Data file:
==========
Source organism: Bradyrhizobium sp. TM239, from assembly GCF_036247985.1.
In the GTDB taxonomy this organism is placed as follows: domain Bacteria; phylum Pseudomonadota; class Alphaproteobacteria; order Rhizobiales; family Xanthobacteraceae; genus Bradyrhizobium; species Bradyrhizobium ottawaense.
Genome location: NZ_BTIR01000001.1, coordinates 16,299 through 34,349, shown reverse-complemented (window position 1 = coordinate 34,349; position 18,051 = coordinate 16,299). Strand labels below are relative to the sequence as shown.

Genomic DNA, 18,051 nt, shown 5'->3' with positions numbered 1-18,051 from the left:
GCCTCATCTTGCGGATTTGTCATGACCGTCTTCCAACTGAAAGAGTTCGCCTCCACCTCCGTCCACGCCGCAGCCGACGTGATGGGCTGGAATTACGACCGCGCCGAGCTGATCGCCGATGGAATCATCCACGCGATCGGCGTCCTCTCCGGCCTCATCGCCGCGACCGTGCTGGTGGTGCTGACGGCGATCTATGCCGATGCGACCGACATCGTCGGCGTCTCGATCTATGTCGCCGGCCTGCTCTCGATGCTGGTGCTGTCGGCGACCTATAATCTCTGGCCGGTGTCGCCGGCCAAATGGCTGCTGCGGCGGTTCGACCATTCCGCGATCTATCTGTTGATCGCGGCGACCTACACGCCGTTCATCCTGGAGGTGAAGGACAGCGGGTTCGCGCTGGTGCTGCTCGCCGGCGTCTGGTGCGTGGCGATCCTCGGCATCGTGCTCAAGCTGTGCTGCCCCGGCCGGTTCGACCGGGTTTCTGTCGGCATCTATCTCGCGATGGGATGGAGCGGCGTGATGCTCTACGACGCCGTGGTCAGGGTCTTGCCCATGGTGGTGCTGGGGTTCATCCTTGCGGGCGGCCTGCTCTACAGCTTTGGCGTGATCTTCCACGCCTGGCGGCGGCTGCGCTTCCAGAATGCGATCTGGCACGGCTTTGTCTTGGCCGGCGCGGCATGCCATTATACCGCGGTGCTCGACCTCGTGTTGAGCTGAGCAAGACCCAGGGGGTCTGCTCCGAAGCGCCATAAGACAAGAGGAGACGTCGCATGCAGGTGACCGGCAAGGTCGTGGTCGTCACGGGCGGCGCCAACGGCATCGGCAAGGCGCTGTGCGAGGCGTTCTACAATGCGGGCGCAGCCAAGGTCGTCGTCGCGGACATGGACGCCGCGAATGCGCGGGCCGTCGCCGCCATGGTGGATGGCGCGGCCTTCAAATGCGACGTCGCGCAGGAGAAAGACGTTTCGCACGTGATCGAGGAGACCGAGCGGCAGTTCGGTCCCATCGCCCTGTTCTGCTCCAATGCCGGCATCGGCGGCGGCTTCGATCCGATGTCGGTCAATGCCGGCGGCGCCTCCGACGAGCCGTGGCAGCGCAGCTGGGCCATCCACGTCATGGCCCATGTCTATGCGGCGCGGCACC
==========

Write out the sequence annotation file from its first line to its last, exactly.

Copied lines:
Source organism: Bradyrhizobium sp. TM239, from assembly GCF_036247985.1.
In the GTDB taxonomy this organism is placed as follows: domain Bacteria; phylum Pseudomonadota; class Alphaproteobacteria; order Rhizobiales; family Xanthobacteraceae; genus Bradyrhizobium; species Bradyrhizobium ottawaense.
Genome location: NZ_BTIR01000001.1, coordinates 16,299 through 34,349, shown reverse-complemented (window position 1 = coordinate 34,349; position 18,051 = coordinate 16,299). Strand labels below are relative to the sequence as shown.

Genomic DNA, 18,051 nt, shown 5'->3' with positions numbered 1-18,051 from the left:
GCCTCATCTTGCGGATTTGTCATGACCGTCTTCCAACTGAAAGAGTTCGCCTCCACCTCCGTCCACGCCGCAGCCGACGTGATGGGCTGGAATTACGACCGCGCCGAGCTGATCGCCGATGGAATCATCCACGCGATCGGCGTCCTCTCCGGCCTCATCGCCGCGACCGTGCTGGTGGTGCTGACGGCGATCTATGCCGATGCGACCGACATCGTCGGCGTCTCGATCTATGTCGCCGGCCTGCTCTCGATGCTGGTGCTGTCGGCGACCTATAATCTCTGGCCGGTGTCGCCGGCCAAATGGCTGCTGCGGCGGTTCGACCATTCCGCGATCTATCTGTTGATCGCGGCGACCTACACGCCGTTCATCCTGGAGGTGAAGGACAGCGGGTTCGCGCTGGTGCTGCTCGCCGGCGTCTGGTGCGTGGCGATCCTCGGCATCGTGCTCAAGCTGTGCTGCCCCGGCCGGTTCGACCGGGTTTCTGTCGGCATCTATCTCGCGATGGGATGGAGCGGCGTGATGCTCTACGACGCCGTGGTCAGGGTCTTGCCCATGGTGGTGCTGGGGTTCATCCTTGCGGGCGGCCTGCTCTACAGCTTTGGCGTGATCTTCCACGCCTGGCGGCGGCTGCGCTTCCAGAATGCGATCTGGCACGGCTTTGTCTTGGCCGGCGCGGCATGCCATTATACCGCGGTGCTCGACCTCGTGTTGAGCTGAGCAAGACCCAGGGGGTCTGCTCCGAAGCGCCATAAGACAAGAGGAGACGTCGCATGCAGGTGACCGGCAAGGTCGTGGTCGTCACGGGCGGCGCCAACGGCATCGGCAAGGCGCTGTGCGAGGCGTTCTACAATGCGGGCGCAGCCAAGGTCGTCGTCGCGGACATGGACGCCGCGAATGCGCGGGCCGTCGCCGCCATGGTGGATGGCGCGGCCTTCAAATGCGACGTCGCGCAGGAGAAAGACGTTTCGCACGTGATCGAGGAGACCGAGCGGCAGTTCGGTCCCATCGCCCTGTTCTGCTCCAATGCCGGCATCGGCGGCGGCTTCGATCCGATGTCGGTCAATGCCGGCGGCGCCTCCGACGAGCCGTGGCAGCGCAGCTGGGCCATCCACGTCATGGCCCATGTCTATGCGGCGCGGCACC